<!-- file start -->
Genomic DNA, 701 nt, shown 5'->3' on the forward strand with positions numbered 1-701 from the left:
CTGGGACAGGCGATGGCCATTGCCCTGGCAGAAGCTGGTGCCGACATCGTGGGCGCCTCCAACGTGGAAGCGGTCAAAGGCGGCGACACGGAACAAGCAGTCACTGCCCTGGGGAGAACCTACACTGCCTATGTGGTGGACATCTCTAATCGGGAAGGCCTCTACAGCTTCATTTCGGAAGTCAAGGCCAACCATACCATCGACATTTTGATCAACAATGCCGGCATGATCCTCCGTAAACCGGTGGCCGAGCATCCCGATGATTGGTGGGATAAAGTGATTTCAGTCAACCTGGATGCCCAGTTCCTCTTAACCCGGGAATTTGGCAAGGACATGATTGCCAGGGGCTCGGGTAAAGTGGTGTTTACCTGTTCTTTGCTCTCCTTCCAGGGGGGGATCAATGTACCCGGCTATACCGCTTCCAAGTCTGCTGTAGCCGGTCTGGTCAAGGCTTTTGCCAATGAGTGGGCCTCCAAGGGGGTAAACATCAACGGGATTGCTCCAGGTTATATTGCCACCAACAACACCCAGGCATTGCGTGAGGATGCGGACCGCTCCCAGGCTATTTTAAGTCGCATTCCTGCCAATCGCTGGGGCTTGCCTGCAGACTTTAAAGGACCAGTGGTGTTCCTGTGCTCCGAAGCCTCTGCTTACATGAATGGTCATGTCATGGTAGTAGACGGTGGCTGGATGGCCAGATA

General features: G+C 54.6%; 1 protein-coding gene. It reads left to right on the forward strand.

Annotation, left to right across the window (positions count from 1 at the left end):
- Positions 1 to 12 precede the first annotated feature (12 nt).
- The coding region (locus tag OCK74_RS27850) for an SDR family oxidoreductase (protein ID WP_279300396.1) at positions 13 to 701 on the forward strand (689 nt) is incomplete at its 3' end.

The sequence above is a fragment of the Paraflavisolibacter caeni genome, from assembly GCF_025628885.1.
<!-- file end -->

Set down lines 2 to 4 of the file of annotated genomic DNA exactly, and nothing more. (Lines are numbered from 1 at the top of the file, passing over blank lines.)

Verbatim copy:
CTGGGACAGGCGATGGCCATTGCCCTGGCAGAAGCTGGTGCCGACATCGTGGGCGCCTCCAACGTGGAAGCGGTCAAAGGCGGCGACACGGAACAAGCAGTCACTGCCCTGGGGAGAACCTACACTGCCTATGTGGTGGACATCTCTAATCGGGAAGGCCTCTACAGCTTCATTTCGGAAGTCAAGGCCAACCATACCATCGACATTTTGATCAACAATGCCGGCATGATCCTCCGTAAACCGGTGGCCGAGCATCCCGATGATTGGTGGGATAAAGTGATTTCAGTCAACCTGGATGCCCAGTTCCTCTTAACCCGGGAATTTGGCAAGGACATGATTGCCAGGGGCTCGGGTAAAGTGGTGTTTACCTGTTCTTTGCTCTCCTTCCAGGGGGGGATCAATGTACCCGGCTATACCGCTTCCAAGTCTGCTGTAGCCGGTCTGGTCAAGGCTTTTGCCAATGAGTGGGCCTCCAAGGGGGTAAACATCAACGGGATTGCTCCAGGTTATATTGCCACCAACAACACCCAGGCATTGCGTGAGGATGCGGACCGCTCCCAGGCTATTTTAAGTCGCATTCCTGCCAATCGCTGGGGCTTGCCTGCAGACTTTAAAGGACCAGTGGTGTTCCTGTGCTCCGAAGCCTCTGCTTACATGAATGGTCATGTCATGGTAGTAGACGGTGGCTGGATGGCCAGATA

General features: G+C 54.6%; 1 protein-coding gene. It reads left to right on the forward strand.

Annotation, left to right across the window (positions count from 1 at the left end):